Social Capital and Financial Development after Economic Shocks: Evidence from Italy after the Financial Crisis of 2007-2009
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Like traditional forms of capital, social capital – an intangible measure of an individual’s social networks, trust in institutions, and participation in civic life – has implications for personal and financial behavior. Individuals from educated, well-established backgrounds with fruitful family ties may be more amenable to opening new lines of credit or investing in stock markets due to their trust in and connectedness with society. But what happens after a major economic shock, such as the financial crisis of 2008? Using Italy as a case study and panel data from the Survey of Household Income and Wealth, we find that social capital has significant effects on an individual’s credit card usage, informal borrowing, and choice to invest in securities.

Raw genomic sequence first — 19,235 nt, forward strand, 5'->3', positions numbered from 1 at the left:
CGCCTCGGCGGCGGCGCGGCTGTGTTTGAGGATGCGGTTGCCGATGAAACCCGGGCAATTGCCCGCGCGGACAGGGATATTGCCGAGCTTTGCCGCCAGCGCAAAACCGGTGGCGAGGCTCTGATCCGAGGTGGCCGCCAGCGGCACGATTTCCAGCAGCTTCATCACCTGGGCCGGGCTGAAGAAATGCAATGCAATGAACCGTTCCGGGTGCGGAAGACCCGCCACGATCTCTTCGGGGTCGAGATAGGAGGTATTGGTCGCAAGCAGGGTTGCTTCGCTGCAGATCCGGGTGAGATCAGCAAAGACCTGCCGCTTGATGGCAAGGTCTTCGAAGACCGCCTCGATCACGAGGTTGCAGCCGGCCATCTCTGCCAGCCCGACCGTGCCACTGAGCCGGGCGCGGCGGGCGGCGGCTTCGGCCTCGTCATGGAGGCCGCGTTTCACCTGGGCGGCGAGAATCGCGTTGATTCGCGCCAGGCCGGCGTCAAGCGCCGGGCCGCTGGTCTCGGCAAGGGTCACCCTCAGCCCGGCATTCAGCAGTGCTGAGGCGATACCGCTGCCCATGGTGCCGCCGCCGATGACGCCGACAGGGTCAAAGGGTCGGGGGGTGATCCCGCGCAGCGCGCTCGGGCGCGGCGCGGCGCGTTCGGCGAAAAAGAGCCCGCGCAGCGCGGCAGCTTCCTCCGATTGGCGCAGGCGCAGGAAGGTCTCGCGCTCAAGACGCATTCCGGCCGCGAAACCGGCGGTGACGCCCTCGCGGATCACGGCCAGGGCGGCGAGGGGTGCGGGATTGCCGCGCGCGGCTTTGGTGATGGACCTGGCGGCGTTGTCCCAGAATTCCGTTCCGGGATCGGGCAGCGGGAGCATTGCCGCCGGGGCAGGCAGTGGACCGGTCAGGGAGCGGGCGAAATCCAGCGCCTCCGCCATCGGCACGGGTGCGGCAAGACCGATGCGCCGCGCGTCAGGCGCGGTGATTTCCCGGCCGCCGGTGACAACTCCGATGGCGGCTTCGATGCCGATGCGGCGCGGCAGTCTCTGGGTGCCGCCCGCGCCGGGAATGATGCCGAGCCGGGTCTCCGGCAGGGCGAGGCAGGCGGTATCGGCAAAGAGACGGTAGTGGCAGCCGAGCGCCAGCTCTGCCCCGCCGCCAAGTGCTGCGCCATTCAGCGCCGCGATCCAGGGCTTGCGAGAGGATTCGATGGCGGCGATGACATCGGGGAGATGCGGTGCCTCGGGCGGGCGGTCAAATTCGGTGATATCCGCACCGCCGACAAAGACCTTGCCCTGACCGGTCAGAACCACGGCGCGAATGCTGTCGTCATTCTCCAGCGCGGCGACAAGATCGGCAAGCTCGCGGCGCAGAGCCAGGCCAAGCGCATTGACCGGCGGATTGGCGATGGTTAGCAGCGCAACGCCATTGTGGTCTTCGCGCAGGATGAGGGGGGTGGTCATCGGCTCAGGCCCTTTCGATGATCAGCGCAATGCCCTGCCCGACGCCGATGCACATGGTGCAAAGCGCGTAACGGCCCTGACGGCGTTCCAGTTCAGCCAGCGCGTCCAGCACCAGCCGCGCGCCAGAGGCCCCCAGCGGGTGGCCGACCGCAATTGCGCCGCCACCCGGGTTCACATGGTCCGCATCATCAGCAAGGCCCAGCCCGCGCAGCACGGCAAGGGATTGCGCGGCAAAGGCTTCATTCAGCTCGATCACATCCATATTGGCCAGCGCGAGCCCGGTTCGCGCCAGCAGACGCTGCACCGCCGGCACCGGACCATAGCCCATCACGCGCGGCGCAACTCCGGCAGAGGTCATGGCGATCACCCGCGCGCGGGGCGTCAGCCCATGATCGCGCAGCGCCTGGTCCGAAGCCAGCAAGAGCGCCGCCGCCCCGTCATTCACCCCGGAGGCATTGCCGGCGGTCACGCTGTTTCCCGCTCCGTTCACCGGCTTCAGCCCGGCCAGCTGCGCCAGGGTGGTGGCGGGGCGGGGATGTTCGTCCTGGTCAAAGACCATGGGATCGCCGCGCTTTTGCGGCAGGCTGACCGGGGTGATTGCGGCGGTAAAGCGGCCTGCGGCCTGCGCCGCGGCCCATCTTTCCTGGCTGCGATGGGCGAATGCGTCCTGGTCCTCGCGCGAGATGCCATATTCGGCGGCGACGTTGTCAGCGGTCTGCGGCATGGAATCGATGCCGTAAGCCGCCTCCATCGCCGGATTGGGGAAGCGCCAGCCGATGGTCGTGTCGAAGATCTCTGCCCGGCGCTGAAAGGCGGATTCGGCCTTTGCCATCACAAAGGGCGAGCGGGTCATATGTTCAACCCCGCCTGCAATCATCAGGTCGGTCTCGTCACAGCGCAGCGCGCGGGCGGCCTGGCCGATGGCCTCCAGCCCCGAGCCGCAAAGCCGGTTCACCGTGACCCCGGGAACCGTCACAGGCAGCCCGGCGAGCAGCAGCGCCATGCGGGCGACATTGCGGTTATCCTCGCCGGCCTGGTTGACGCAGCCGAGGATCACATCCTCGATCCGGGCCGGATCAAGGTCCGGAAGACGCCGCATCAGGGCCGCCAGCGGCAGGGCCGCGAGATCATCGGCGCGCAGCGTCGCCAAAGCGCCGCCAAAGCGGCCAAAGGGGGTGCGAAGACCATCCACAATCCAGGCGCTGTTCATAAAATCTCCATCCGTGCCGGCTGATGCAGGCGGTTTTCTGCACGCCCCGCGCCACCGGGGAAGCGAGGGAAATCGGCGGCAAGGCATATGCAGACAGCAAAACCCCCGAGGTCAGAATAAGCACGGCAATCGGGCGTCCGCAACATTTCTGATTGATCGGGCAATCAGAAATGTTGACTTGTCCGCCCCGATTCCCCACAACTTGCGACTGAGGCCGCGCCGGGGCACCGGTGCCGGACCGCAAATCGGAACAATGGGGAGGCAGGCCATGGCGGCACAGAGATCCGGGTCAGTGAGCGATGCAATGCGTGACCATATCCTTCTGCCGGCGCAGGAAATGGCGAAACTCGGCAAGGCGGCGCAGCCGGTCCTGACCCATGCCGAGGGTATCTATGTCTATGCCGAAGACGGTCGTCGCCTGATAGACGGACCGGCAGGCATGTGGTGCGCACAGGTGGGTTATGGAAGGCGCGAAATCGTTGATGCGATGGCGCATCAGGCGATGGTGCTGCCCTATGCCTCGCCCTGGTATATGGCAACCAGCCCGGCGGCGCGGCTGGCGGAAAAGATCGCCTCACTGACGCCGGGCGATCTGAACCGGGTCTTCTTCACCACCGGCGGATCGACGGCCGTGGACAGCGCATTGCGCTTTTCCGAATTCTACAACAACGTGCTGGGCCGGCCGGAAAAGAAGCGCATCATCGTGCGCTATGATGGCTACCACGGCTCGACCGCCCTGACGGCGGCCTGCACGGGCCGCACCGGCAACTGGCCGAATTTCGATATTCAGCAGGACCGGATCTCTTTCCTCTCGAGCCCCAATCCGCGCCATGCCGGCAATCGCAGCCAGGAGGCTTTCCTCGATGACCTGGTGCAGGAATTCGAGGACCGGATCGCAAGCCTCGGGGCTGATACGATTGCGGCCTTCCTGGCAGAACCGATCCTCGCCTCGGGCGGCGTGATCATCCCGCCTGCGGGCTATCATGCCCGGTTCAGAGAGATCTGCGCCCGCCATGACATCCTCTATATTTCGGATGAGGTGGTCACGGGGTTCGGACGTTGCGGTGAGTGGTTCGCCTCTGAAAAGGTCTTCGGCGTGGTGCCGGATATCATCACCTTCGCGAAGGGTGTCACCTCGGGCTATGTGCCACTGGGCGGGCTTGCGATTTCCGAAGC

CitationLampert, Ethan; & Rao, Sujay (2019). Social Capital and Financial Development after Economic Shocks: Evidence from Italy after the Financial Crisis of 2007-2009. Honors thesis, Duke University. Retrieved from https://hdl.handle.net/10161/18418.
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Rights for Collection: Undergraduate Honors Theses and Student papers